"Dedicated to exposing the lies and impeachable offenses of George W. Bush"

GOP Senator urges Bush to explain Iraq war
Yahoo News/Reuters
Jackie Frank
November 27, 2005

WASHINGTON (Reuters) - The top Republican on the Senate Armed Services Committee urged President George W. Bush on Sunday to go before the American public to explain his plan for the war in Iraq.

Virginia Sen. John Warner (news, bio, voting record) told NBC's "Meet the Press," said such a public address would be helpful to hold on to public support during the next six months while Iraq sets up its own government and gains the ability to maintain its security.

Bush, who has been out of public sight since he arrived on November 22 at his Crawford, Texas ranch for a Thanksgiving break, has been facing waning support for the war and the lowest job approval ratings of his presidency.

"I think it would be to Bush's advantage. It would bring him closer to the people, dispel some of the concern that, understandably, our people have about the loss of life and limb, the enormous cost of this war to the American public," Warner said.

"We have got to stay firm for the next six months. It is a critical period ... in this Iraqi situation, to restore full sovereignty in that country. And that enables them to have their own armed forces to maintain that sovereignty," he said.

Bush is to speak on immigration in Arizona on Monday and then will return to Washington on Tuesday and give a speech about the war on terror at the U.S. Naval Academy in Annapolis on Wednesday.

Anti-war protesters, including Cindy Sheehan whose son died in Iraq last year and who became an icon for the peace movement after her 26-day vigil near Bush's ranch in the summer, gathered in the tiny central Texas town again, although in much smaller numbers. They vowed to come to Crawford every time Bush visits his ranch.

Warner was one of the authors of a Senate-passed resolution that called for Iraqis to start taking the lead in their own security next year to allow a phased withdrawal of U.S. troops.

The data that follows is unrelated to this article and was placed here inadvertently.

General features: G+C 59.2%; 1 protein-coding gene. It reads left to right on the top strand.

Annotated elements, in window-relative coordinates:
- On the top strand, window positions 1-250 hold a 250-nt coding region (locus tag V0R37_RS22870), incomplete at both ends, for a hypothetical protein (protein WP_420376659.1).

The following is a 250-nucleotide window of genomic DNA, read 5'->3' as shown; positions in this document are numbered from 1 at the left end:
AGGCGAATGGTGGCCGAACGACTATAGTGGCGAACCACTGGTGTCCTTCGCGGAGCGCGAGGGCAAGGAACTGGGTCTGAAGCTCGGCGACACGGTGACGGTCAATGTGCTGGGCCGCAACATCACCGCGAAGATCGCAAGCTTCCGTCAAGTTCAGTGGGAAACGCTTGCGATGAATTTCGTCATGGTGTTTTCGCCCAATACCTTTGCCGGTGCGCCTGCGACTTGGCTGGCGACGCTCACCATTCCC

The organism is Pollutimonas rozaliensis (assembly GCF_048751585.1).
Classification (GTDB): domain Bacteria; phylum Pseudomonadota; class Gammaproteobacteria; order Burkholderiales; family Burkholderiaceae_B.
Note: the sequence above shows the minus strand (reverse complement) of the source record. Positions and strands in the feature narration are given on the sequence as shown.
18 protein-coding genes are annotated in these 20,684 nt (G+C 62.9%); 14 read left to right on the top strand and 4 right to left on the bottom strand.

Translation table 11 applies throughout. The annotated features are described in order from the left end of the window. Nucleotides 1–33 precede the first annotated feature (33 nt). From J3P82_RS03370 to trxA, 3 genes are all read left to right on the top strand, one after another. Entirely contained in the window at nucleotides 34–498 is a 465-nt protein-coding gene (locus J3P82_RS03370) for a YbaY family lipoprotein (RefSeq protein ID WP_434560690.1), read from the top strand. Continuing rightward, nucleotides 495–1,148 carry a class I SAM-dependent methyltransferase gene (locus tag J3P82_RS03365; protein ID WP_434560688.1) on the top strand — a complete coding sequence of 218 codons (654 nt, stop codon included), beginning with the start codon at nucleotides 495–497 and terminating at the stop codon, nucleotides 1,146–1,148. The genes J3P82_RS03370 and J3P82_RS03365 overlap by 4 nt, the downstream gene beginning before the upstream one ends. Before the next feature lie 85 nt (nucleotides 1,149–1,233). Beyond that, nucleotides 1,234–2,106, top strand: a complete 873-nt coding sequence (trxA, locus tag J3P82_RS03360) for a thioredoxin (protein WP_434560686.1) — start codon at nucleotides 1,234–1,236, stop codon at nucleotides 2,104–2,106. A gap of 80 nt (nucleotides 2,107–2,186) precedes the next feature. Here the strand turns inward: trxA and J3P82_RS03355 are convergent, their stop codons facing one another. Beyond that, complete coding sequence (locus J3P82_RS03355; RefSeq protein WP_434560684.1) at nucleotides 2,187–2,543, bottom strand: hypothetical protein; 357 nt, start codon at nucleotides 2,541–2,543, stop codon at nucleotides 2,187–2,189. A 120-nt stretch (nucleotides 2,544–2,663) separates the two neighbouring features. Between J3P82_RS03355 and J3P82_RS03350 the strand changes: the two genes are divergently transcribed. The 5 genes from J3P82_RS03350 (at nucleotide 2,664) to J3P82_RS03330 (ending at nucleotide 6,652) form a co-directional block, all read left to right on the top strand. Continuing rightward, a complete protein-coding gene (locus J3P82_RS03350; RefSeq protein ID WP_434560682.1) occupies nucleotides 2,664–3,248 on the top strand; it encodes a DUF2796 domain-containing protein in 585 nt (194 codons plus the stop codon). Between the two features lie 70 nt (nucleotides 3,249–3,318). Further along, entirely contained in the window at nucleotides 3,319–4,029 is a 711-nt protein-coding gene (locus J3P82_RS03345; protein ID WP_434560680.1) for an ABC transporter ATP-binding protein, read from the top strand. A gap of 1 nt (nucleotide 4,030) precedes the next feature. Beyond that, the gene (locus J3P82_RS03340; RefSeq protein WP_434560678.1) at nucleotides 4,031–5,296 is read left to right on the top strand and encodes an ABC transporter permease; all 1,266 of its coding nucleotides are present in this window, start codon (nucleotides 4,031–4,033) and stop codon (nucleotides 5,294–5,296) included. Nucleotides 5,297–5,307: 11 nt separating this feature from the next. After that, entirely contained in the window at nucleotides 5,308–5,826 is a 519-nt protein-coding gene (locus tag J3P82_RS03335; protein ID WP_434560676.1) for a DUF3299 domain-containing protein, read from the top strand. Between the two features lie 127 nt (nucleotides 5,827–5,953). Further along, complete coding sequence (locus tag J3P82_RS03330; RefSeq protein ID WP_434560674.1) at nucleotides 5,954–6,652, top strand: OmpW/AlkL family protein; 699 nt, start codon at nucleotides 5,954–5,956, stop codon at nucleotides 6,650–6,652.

While the Senate rejected a Democrats' demand that Bush submit a plan and an estimated timetable to withdraw, Democratic Sen. Joe Biden of Delaware said on NBC it would be "virtually impossible" to sustain 150,000 American troops in Iraq for the next two years.

Although Biden said he did not believe the Iraq war was lost, he added: "I think we have a six-month window here to get it right. But I have to admit that I think the chances are not a lot better than 50-50."

Senate Foreign Relations Committee chairman Richard Lugar, said on "Fox News Sunday" that more pressure needs to be put on the Iraqis to take responsibility for their security.

"But the fact is that we are going to try to train them to perform, and the question is how well they do so, whether they mop up on each other or whether they have a unified country," the Indiana Republican said.

Iraq's national security adviser, Mowaffaq al-Rubaie, said the goal was to enable multinational forces to be drawn down to under 100,000 by 2007.

"Basically, we want to create the right conditions in the urban areas for the Iraqi security forces to assume the responsibility of security in these cities and towns," he said on CNN's "Late Edition."

U.S. defense officials said last week that the Pentagon plans to shrink the U.S. troop presence in Iraq, now at 155,000, to about 138,000 after the December 15 Iraqi elections and is considering dropping the number to 100,000 next summer if conditions allow. However, a variety of scenarios are being reviewed, including no troop cuts, based on political and security conditions in Iraq.

(Additional reporting Leslie Wroughton in Washington and Patricia Wilson in Crawford, Texas)